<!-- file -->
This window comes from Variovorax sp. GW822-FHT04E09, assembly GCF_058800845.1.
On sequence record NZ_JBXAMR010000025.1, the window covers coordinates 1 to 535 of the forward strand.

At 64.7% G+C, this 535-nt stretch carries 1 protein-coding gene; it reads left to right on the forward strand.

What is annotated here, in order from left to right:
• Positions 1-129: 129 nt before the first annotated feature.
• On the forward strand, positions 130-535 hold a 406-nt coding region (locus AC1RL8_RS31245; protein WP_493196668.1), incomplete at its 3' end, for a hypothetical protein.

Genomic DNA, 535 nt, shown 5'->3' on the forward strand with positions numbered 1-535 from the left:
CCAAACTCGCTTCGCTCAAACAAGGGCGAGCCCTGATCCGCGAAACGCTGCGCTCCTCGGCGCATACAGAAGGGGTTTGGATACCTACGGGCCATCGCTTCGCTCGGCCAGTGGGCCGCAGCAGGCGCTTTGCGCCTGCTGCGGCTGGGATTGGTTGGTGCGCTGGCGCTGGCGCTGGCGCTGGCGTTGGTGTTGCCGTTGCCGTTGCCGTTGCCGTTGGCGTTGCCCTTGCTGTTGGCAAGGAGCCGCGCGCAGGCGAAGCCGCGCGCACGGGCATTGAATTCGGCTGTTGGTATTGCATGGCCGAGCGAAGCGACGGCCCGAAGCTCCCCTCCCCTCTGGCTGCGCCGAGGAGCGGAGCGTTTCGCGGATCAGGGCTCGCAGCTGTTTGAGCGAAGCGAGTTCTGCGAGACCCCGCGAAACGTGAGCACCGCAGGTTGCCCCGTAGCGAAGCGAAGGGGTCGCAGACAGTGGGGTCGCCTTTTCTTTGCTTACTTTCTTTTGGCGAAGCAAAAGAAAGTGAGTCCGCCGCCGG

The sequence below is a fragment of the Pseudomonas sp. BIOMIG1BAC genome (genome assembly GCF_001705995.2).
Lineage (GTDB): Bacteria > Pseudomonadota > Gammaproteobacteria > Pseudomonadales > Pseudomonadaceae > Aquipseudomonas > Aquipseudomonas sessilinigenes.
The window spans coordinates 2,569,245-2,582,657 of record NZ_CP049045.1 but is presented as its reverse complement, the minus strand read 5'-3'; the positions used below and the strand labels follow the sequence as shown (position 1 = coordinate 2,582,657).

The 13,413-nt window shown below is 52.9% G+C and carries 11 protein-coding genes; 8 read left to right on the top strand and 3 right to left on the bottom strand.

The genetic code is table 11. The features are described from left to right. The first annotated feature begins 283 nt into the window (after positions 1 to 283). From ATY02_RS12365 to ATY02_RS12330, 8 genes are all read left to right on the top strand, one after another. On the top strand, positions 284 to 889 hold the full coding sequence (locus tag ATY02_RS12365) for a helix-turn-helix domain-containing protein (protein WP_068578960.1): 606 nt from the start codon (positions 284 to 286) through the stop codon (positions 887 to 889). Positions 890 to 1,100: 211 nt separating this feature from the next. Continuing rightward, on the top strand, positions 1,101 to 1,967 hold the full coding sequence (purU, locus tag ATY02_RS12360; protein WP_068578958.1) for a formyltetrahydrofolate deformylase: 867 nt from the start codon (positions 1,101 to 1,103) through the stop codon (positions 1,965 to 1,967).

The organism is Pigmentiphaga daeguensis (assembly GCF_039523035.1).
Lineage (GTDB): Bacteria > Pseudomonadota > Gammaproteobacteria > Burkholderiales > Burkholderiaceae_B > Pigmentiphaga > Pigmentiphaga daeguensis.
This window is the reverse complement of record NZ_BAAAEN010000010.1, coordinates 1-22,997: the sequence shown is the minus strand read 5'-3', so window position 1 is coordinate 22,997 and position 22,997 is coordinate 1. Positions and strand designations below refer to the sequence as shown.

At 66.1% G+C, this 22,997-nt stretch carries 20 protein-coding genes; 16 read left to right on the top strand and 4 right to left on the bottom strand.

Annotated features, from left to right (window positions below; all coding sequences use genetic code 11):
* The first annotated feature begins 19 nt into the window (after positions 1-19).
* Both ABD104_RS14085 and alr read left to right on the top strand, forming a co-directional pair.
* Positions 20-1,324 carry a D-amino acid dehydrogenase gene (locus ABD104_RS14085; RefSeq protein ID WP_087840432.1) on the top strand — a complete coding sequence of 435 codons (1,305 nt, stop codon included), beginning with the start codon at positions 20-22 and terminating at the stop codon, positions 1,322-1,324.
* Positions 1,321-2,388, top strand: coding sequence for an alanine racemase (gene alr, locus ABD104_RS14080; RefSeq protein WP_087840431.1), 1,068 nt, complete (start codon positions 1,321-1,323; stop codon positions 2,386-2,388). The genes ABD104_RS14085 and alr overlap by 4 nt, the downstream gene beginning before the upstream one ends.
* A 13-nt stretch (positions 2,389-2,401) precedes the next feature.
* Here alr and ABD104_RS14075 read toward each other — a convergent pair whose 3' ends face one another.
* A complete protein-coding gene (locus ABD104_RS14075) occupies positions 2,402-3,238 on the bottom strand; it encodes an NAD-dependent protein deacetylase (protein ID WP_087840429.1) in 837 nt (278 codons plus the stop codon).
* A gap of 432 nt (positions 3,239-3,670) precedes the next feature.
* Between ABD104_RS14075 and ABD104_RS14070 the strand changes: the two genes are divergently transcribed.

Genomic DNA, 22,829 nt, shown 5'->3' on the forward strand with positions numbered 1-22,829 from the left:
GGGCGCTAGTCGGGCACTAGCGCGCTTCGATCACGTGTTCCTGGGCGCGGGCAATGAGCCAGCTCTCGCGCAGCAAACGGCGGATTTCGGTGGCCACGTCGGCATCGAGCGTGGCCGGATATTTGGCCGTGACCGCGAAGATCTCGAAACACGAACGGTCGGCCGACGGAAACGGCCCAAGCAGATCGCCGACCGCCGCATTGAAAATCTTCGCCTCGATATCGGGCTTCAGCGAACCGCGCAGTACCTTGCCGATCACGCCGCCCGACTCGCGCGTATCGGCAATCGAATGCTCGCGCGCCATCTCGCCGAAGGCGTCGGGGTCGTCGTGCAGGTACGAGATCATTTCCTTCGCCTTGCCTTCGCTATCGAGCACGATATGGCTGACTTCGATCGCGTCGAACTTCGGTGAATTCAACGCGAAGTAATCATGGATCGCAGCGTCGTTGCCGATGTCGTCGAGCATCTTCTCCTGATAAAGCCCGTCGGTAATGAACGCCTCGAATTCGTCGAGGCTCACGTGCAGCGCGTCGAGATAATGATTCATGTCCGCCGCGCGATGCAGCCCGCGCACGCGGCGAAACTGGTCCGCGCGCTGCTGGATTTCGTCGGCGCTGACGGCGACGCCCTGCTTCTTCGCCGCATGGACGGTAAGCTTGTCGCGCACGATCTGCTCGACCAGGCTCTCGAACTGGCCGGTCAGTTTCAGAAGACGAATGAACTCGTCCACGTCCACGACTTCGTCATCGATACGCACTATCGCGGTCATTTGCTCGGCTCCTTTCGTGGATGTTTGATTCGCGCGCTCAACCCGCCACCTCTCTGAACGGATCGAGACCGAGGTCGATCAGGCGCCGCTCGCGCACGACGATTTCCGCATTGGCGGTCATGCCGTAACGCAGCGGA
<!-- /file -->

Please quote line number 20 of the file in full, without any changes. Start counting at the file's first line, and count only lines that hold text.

* Both ABD104_RS14085 and alr read left to right on the top strand, forming a co-directional pair.